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US Routinely Hacks Defense Ministry Websites: China

Thursday, 28 Feb 2013 | 9:03 AM ET
A soldier mans his post in front of the Ministry of National Defense in Beijing.
Federic J. Brown | AFP | Getty Images
A soldier mans his post in front of the Ministry of National Defense in Beijing.

Two major Chinese military websites, including that of the Defense Ministry, were subject to about 144,000 hacking attacks a month last year, almost two-thirds of which came from the United States, the ministry said on Thursday.

This month a U.S. computer security company said that a secretive Chinese military unit was likely behind a series of hacking attacks mostly targeting the United States, setting off a war of words between Washington and Beijing.

China denied the allegations and said it was the victim.

(Read More: Is Washington to Blame for Chinese Cyberterrorism?)


"The Defense Ministry and China Military Online websites have faced a serious threat from hacking attacks since they were established, and the number of hacks has risen steadily in recent years," said ministry spokesman Geng Yansheng.

"According to the IP addresses, the Defense Ministry and China Military Online websites were, in 2012, hacked on average from overseas 144,000 times a month, of which attacks from the U.S. accounted for 62.9 percent," he said.

The comments were made at a monthly news conference, which foreign reporters are not allowed to attend, and posted on the ministry's website.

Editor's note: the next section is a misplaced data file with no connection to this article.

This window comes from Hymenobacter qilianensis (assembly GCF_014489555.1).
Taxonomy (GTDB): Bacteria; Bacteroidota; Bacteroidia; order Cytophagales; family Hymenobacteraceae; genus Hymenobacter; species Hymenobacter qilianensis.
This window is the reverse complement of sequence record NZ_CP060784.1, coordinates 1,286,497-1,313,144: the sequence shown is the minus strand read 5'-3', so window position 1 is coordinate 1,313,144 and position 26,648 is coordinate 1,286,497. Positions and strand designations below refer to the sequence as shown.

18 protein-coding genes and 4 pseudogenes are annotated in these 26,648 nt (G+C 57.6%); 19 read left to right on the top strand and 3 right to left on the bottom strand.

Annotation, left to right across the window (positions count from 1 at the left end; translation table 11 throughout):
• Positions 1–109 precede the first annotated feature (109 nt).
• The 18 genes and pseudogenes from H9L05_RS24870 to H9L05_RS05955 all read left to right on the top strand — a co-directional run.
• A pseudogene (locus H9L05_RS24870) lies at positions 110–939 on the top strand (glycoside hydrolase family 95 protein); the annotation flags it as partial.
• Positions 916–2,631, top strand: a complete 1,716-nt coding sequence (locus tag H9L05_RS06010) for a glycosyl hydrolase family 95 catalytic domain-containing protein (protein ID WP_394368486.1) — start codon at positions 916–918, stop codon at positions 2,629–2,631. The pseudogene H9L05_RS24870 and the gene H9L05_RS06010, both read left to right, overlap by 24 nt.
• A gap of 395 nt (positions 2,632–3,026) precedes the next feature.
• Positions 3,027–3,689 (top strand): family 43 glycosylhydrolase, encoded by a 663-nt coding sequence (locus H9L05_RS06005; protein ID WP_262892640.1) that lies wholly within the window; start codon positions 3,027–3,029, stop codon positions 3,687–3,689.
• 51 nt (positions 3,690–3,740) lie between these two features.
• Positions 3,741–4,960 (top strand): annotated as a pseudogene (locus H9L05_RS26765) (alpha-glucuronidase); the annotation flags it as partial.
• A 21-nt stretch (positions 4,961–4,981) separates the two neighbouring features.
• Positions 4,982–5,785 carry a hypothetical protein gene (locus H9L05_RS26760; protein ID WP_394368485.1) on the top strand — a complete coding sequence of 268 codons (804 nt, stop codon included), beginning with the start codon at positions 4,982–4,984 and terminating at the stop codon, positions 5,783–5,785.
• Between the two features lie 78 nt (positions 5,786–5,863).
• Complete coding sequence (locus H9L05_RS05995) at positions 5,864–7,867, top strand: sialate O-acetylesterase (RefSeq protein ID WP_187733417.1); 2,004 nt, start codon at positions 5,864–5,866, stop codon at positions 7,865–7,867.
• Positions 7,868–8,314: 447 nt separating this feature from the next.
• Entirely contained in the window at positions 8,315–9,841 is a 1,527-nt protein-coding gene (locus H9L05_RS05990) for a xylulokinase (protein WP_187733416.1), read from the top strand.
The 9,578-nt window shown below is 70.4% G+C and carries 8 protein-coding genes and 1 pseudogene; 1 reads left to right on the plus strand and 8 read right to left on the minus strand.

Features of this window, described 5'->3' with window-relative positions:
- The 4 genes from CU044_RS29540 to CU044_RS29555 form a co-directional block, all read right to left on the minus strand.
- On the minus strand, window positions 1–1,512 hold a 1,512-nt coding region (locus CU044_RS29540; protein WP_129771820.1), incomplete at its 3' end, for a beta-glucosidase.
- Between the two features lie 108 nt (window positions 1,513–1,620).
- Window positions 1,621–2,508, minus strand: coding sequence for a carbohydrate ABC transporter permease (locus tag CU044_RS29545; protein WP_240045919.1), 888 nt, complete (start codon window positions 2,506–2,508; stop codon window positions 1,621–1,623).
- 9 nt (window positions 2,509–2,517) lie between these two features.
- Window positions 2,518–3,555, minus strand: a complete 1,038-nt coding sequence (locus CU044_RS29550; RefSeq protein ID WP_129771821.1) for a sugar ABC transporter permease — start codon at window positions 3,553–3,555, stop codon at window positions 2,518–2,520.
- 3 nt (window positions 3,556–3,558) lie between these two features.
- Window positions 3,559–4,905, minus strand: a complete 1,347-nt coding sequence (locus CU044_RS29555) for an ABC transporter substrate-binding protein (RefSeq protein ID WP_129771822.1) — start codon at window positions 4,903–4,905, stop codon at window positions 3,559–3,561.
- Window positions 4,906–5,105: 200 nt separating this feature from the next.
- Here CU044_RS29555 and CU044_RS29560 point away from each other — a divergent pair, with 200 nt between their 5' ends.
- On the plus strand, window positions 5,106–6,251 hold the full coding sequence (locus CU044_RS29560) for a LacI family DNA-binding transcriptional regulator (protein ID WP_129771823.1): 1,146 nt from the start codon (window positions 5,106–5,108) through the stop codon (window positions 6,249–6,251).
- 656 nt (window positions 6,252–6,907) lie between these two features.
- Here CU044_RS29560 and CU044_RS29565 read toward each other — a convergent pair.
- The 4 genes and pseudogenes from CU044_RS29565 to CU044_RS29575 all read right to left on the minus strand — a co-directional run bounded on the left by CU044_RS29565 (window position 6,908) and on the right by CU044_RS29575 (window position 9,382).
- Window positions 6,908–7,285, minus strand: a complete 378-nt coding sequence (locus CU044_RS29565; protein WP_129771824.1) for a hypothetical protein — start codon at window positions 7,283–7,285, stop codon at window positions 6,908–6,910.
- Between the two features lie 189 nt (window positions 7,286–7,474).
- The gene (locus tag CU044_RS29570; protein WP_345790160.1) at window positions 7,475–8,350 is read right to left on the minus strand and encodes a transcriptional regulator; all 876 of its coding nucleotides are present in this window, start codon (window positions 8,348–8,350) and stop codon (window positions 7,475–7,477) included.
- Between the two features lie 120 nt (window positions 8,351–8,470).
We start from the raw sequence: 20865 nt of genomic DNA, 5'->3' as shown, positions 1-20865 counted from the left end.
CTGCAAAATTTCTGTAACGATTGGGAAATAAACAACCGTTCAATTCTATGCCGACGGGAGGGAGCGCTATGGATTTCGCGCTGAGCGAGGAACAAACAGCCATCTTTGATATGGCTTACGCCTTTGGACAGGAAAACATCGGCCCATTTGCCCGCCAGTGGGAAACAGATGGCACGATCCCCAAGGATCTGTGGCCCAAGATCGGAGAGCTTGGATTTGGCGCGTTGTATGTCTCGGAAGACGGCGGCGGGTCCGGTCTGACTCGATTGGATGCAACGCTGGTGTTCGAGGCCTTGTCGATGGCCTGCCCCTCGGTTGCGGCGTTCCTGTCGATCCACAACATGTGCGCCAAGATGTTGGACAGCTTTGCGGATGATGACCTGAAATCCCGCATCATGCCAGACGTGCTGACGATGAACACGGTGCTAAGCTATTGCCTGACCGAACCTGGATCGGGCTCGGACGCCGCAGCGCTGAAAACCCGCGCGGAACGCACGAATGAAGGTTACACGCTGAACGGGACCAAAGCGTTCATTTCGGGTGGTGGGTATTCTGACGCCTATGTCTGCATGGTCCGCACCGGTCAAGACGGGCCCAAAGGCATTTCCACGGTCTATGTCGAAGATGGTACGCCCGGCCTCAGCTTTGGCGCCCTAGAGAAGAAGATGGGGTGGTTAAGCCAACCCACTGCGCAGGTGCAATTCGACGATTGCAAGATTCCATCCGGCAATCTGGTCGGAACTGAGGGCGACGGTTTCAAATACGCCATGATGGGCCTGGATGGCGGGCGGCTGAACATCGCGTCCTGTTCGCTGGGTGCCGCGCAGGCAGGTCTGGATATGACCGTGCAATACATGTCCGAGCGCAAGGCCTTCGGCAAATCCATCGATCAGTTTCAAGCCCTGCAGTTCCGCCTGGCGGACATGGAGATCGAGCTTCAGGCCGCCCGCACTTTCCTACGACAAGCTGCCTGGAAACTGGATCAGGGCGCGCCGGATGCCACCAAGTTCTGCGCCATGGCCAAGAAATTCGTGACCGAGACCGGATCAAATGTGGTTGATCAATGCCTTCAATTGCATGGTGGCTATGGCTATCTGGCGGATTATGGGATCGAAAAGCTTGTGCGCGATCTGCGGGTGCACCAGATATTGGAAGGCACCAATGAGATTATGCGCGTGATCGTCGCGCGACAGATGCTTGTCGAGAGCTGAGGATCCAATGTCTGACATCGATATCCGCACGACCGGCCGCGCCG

(Read More: A New Cold War, in Cyberspace, Tests US Ties to China)

Geng said he had noted reports that the United States planned to expand its cyber-warfare capability but that they were unhelpful to increasing international cooperation towards fighting hacking.

"We hope that the U.S. side can explain and clarify this."

The U.S. security company, Mandiant, identified the People's Liberation Army's Shanghai-based Unit 61398 as the most likely driving force behind the hacking. Mandiant said it believed the unit had carried out "sustained" attacks on a wide range of industries.

The hacking dispute adds to diplomatic tension between China and the United States, already strained by Chinese suspicion about Washington's "pivot" back to Asia and arguments over issues from trade to human rights.

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Investigations Inc.: Cyber Espionage

  • When a person enters information on a website, like an email or credit card, it gets stored in that company’s data base. Those web-based forms are a simple tool for users, but they are also another way hackers can exploit a company’s system. Instead of inputting a name into the website, cyber spies can put in a specially crafted text that may cause the database to execute the code instead of simply storing it, Alperovitch said. The result is a “malicious takeover of the system,” he said.

    By attacking business computer networks, hackers are accessing company secrets and confidential strategies and creating huge losses for the overall economy.

  • China is working feverishly to counteract its slowest GDP growth in recent years, and one of the ways it’s doing so, say U.S. officials, is through the theft of American corporate secrets.

  • US businesses are enduring an unprecedented onslaught of cyber invasions from foreign governments, organized crime syndicates, and hacker collectives, all seeking to steal information and disrupt services, cybersecurity experts say.

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